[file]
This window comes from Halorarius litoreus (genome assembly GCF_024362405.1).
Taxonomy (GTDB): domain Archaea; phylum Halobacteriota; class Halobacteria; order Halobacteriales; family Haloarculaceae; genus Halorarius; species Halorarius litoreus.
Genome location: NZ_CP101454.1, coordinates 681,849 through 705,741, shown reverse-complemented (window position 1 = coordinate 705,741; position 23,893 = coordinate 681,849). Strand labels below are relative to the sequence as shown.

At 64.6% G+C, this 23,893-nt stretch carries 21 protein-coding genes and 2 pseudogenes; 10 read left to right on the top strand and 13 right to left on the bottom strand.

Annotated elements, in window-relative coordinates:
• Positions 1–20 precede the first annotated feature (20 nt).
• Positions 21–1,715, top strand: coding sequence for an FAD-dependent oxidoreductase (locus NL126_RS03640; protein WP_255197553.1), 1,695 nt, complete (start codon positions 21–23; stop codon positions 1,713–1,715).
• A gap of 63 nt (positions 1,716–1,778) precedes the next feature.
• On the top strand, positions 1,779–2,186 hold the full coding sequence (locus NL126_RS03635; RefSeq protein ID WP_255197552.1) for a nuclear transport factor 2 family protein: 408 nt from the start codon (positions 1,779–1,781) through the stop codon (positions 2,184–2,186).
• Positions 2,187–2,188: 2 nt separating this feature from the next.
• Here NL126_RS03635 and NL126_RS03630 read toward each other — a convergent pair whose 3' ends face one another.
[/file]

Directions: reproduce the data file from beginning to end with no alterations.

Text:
This window comes from Halorarius litoreus (genome assembly GCF_024362405.1).
Taxonomy (GTDB): domain Archaea; phylum Halobacteriota; class Halobacteria; order Halobacteriales; family Haloarculaceae; genus Halorarius; species Halorarius litoreus.
Genome location: NZ_CP101454.1, coordinates 681,849 through 705,741, shown reverse-complemented (window position 1 = coordinate 705,741; position 23,893 = coordinate 681,849). Strand labels below are relative to the sequence as shown.

At 64.6% G+C, this 23,893-nt stretch carries 21 protein-coding genes and 2 pseudogenes; 10 read left to right on the top strand and 13 right to left on the bottom strand.

Annotated elements, in window-relative coordinates:
• Positions 1–20 precede the first annotated feature (20 nt).
• Positions 21–1,715, top strand: coding sequence for an FAD-dependent oxidoreductase (locus NL126_RS03640; protein WP_255197553.1), 1,695 nt, complete (start codon positions 21–23; stop codon positions 1,713–1,715).
• A gap of 63 nt (positions 1,716–1,778) precedes the next feature.
• On the top strand, positions 1,779–2,186 hold the full coding sequence (locus NL126_RS03635; RefSeq protein ID WP_255197552.1) for a nuclear transport factor 2 family protein: 408 nt from the start codon (positions 1,779–1,781) through the stop codon (positions 2,184–2,186).
• Positions 2,187–2,188: 2 nt separating this feature from the next.
• Here NL126_RS03635 and NL126_RS03630 read toward each other — a convergent pair whose 3' ends face one another.